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Full FTA on the horizon

New Era, Namibia

Full FTA on the horizon

By Desie Heita

12 August 2010

WINDHOEK - Even though the implementation of the Southern African Development Community (SADC) free trade area is yet to take place, there are notable areas of progress indicating that the activation of the free trade area is not far off.

Bureaucrats have to meet first “somewhere in the future” to review and reflect on some of the targets that SADC has set itself.

For now, SADC takes solace from the fact that the intra-trade volume in the region is not stagnating – even in the absence of up-to-date, reliable trade figures.
Since 2007, intra-regional trade is valued at US$27,5 million compared to the US$201,3 million worth of trade between SADC and the rest of the world.

The crux of the matter, though, is for SADC to implement the free trade areas, as this would pave the way for liberalisation of markets and services.

Ultimately, this would allow trading between countries to be free of tariffs, eliminate any other trade barriers and harmonise crucial quality standards.

But there is still work to do, and the SADC Director for Trade, Industry, Finance and Investment, Boitumelo Gofhamodimo, assures that “we are at work to make sure free trade areas work”.

When launched in 2008, all SADC member states, with the exception of Seychelles, Angola and DRC, achieved the target of removing tariffs on 85 percent of their products and the world economic crisis of the past two years has presented new challenges. Some of the countries say they are now unable to phase down tariffs on sensitive products by the target date of 2012, because the world economic crisis has had negative effects on their economies.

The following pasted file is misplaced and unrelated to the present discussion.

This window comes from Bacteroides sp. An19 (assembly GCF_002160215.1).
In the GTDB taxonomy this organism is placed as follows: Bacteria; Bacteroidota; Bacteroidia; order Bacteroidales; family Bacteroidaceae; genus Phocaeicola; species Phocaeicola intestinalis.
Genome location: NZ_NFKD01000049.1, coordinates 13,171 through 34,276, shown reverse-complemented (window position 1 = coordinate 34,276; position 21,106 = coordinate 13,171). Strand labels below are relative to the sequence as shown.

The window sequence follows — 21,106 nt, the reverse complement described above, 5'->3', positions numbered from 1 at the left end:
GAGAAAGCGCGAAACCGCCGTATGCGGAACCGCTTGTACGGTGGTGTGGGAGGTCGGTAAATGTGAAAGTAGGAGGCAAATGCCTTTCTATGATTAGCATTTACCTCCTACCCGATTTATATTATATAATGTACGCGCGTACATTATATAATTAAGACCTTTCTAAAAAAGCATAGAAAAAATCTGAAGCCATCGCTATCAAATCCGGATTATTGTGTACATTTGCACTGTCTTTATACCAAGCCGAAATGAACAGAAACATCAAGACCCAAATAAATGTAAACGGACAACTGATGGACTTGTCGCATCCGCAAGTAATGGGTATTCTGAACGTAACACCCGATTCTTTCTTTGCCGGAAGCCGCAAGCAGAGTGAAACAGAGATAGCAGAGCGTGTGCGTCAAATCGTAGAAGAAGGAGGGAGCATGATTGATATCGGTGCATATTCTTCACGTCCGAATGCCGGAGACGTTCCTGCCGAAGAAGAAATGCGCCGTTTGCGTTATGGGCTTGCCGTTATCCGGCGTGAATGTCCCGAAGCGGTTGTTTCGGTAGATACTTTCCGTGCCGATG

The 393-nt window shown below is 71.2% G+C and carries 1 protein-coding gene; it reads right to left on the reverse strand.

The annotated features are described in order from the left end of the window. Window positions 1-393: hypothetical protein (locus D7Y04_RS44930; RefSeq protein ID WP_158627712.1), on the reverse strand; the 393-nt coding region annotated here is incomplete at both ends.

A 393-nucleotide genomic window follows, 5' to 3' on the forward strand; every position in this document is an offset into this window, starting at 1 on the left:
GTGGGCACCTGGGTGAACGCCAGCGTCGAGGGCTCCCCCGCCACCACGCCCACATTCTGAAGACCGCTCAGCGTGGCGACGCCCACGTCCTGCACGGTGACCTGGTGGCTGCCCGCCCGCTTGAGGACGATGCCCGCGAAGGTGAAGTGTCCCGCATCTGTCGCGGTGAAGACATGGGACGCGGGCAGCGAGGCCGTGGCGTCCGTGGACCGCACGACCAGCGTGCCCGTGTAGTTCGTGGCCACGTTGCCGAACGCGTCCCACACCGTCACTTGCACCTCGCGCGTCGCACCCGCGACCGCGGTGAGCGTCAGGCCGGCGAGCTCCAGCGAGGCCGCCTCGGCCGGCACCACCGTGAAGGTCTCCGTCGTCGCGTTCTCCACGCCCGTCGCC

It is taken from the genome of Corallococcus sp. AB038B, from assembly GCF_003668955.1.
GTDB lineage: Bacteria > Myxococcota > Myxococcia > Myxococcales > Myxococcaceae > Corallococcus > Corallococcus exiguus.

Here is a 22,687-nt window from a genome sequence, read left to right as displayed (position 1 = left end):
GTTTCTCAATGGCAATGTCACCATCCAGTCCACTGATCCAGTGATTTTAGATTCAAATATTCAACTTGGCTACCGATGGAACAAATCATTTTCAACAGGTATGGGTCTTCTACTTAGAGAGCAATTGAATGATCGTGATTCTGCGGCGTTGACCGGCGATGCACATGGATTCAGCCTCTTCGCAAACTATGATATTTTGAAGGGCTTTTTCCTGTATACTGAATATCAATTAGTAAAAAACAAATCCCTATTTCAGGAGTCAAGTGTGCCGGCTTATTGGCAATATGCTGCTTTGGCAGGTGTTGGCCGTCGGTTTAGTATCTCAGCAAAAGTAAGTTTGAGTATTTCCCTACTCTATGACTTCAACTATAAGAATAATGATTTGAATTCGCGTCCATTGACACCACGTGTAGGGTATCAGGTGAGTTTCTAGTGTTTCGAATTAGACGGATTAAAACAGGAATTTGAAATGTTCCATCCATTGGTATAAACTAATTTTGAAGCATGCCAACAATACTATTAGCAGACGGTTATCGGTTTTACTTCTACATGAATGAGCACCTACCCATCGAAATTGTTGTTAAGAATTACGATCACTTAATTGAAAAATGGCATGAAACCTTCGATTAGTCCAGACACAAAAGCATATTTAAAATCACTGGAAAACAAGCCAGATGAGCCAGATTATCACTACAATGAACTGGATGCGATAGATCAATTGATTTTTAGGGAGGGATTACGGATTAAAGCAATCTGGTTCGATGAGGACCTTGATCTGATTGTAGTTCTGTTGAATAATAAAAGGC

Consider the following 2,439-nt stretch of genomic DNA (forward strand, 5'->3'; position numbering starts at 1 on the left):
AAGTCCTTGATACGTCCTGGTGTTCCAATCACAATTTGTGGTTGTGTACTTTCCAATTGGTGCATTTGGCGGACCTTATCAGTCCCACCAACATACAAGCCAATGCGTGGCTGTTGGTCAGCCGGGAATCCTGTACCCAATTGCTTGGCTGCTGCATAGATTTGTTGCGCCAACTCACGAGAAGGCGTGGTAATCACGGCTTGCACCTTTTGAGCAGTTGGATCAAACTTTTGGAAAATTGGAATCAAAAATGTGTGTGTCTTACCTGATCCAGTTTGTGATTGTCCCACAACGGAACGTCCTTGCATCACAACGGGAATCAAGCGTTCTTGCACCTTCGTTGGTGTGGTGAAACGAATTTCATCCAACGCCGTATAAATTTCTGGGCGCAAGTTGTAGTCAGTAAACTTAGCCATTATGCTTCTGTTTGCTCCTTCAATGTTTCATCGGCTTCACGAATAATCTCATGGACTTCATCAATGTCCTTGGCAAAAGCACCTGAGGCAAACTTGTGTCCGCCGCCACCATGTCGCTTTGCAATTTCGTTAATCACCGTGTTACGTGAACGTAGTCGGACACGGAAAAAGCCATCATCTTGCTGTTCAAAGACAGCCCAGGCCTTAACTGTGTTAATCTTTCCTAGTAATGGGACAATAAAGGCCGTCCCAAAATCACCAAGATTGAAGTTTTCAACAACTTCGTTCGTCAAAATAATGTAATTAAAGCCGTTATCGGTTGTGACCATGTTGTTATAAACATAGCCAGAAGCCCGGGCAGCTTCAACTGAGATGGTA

“They want to defer the phasing down of the sensitive products. The SADC ministers have not [yet] reached a decision on how such deferral would take place,” said Gofhamodimo on the sidelines of the SADC Summit taking place in Windhoek.

Such delays in remo-ving duties on the remaining 15 percent also mean that the accompanying targets of establishing a customs union by 2010 and common markets by 2015 must moved forward.

But the SADC secretariat has already confirmed that the customs union is no longer feasible this year, and that leaves the 2015 target for the common market.

Gofhamodimo says what is left is for SADC “in the near future to review and reflect on some of these milestones we have set ourselves, [to see] if they are attainable”.

Eventually, the road would take the region towards a complete macro-economic policy convergence on certain aspects of inflation, public debt and fiscal accounts. Some countries shave already achieved a level of convergence.

In the meantime, SADC is pursuing its new agenda of a tripartite relationship with the Common Market for Eastern and Southern Africa (COMESA) and the East African Community (EAC).

Such relationship, says Gofhamodimo, would help ease the issue of overlapping memberships, something that adds to the slow implementation of free trade areas.